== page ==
Marvin Johnson is a nationally recognized mediator, arbitrator and trainer with over 27 years of dispute resolution experience. He is the Founder and Executive Director of the Center for Alternative Dispute Resolution and previously was Associate Professor at Bowie State University. Mr. Johnson received his Doctorate of Jurisprudence from Catholic University. He has a Bachelor of Science Degree in Business Administration from Kent State University and a Master of Science Degree in Industrial Relations from the University of Wisconsin. Mr. Johnson has worked for the Department of Labor, the Federal Labor Relations Authority, the Federal Mediation and Conciliation Service, the National Treasury Employees Union, the National Football League Players' Association, and the National Academy of Conciliators. As a consultant, Mr. Johnson serves as a mediator, an arbitrator, a fact-finder, and a facilitator in hundreds of public and private disputes. He provides dispute resolution training and lectures extensively on the subject of conflict management.
Contact Marvin E. Johnson
Advice to Aspiring Mediators
Marvin Johnson provides advice he would give to those wanting to come into the field: one must like people, have flexibility and patience, timing and intuition.
When a Moment of Genius Struck
Marvin Johnson talks about a specific case he was asked to mediate - he was able to settle when others felt it was an impossibility. From the outcome, he felt a "moment of genius".
Relative Lack of Minorities in Field
Marvin Johnson speaks to why he believes there is a lack of people of color in the mediation profession. He claims much of it has to do with organizations not being welcoming.
Awareness of Unaddressed Race/Ethnic Issues in Field
Marvin Johnson describes what he has tried to do to increase awareness about race and minorities in the field: hold workshops, talk about his experiences, and write about it.
Interview with Marvin Johnson - Views from the Eye of the Storm
This is the complete interview by Robert Benjamin with Marvin Johnson, a national leader in the field of dispute resolution generally and on issues of elevating diversity in the ADR field, filmed as part of Mediate.com's 'Views from the Eye of the Storm' Video Series.
The Integrity of ADR Processes and the Risks of Blurred Boundaries
Historically, the three main dispute resolution methods used in the United States have been violence, avoidance, and litigation. Today, there are a variety of additional processes that can be used to foster the resolution of disputes. Many of these processes began gaining popularity in the early 1970s as a result of frustration with the varied human and financial costs associated with litigation.
ADR Techniques and Procedures Flowing Through Porous Boundaries: Flooding the ADR Landscape and Confusing the Public
A growing trend in ADR is the blurring of boundaries between various ADR processes. This blurring of boundaries raises crucial issues to the further development of the field - newly published January 27, 2012 edition.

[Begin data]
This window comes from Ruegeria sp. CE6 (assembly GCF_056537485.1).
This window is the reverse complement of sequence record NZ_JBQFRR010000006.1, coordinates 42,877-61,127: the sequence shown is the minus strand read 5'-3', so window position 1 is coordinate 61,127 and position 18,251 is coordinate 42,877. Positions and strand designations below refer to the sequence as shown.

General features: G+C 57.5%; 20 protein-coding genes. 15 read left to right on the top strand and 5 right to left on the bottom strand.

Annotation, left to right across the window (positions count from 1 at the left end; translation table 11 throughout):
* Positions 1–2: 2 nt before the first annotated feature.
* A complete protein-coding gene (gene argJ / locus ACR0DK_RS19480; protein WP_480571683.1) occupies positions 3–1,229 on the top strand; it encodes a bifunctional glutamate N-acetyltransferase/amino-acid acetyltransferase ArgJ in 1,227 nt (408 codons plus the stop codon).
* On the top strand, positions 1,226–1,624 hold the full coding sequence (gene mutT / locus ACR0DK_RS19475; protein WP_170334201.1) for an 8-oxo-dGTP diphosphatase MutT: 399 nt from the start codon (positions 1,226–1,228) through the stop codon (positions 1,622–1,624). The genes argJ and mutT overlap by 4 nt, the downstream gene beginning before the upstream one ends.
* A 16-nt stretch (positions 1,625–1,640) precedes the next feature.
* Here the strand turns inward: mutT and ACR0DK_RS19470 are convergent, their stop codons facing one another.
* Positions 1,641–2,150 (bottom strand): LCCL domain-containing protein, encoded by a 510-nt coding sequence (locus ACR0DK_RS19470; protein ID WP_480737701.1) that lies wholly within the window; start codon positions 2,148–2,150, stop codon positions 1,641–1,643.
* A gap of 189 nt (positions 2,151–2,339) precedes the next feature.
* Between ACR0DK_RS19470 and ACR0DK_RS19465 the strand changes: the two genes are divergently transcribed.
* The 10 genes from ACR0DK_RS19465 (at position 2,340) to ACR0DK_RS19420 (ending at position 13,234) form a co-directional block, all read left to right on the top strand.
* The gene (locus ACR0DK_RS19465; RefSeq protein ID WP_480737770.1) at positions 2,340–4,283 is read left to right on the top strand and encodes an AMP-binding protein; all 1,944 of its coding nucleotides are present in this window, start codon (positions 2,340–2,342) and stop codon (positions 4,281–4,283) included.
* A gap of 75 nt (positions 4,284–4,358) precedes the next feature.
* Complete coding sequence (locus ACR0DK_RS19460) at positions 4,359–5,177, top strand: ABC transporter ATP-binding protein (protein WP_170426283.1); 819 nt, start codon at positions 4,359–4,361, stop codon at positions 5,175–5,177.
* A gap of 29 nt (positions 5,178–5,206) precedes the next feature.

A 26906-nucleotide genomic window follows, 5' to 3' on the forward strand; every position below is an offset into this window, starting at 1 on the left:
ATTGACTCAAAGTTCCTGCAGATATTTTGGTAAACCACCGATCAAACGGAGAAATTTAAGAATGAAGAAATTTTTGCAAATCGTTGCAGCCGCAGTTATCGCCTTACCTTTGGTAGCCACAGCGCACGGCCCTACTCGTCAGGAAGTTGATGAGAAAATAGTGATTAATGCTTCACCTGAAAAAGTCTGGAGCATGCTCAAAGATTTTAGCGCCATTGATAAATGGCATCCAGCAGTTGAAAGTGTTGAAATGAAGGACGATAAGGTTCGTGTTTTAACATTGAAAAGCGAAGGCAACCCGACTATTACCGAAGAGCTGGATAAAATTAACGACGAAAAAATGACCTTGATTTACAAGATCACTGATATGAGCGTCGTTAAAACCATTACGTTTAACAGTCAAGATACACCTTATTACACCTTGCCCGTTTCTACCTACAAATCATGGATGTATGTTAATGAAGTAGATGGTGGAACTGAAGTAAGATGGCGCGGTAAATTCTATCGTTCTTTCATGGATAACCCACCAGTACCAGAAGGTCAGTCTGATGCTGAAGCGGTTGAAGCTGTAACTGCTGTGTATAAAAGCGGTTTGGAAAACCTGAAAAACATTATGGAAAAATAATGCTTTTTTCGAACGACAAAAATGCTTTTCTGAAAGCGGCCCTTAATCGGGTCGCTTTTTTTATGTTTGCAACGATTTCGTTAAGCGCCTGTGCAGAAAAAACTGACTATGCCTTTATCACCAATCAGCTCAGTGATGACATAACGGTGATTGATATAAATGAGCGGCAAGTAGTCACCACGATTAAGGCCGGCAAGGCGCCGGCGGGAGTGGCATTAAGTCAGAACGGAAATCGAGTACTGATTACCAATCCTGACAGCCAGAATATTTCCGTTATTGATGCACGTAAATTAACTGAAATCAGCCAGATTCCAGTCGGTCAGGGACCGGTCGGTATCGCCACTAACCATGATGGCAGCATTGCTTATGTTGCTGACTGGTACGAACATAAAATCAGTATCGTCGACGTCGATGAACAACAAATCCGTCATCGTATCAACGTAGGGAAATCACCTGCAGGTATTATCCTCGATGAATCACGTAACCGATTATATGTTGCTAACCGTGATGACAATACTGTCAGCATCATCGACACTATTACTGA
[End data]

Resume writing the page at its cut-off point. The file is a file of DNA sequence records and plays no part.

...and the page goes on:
Marvin Johnson: Passionate About Mediating - Video
Marvin Johnson describes why he is passionate about his work as a mediator. Compares the feeling of helping people to resolve their disputes to a drug high.
Marvin Johnson: Self Critique: Improving Questioning Technique - Video
Marvin Johnson describes what he could specifically work on as a mediator - asking questions in a particular way, with neutral wording and correct timing. Although he teaches questioning technique, he feels he could still improve his.
Marvin Johnson: Defining/Labeling Mediation as Concern - Video
Marvin Johnson discusses his frustration with the field developing rigid definitions and standards of mediation. He believes this has come from other professions influencing mediation.
Marvin Johnson: Building Bridges Influences Career Choice - Video
Marvin Johnson speaks of his earlier years before he practiced mediation professionally. He recognizes that he had a tendency to bring people together which contributed to his current career choice as mediator/educator.
Diversity Resistance (Part III)
Although the outcomes that derive from encounters are not always positive, Diversity Resistance, as defined herein, is not about “bad people.” It is about the unconscious behavior of well-meaning individuals who, without provocation, would not intentionally harm another human being. If their actions/behavior inadvertently harmed or injured someone, most would apologize and, thereafter, pay closer attention to their actions/behavior under the same or similar circumstances.
Diversity Resistance (Part II)
Like the proverbial elephant in the room, Diversity Resistance can be in our face yet difficult to see. Lurking in the shadows of our existence, it is part of the blind spot that forms the barrier between the cognitive understanding and the actual acceptance of diversity.
Over the years, some have wondered why developing and implementing a diversity program was so challenging. Many have attributed part of the difficulty to the natural resistance to change (e.g. uncertainty, discomfort, loss of control). Notwithstanding those who outright oppose the concept of diversity, the difference between understanding the concept and accepting the implementation of diversity initiatives is a barrier that has to be surmounted.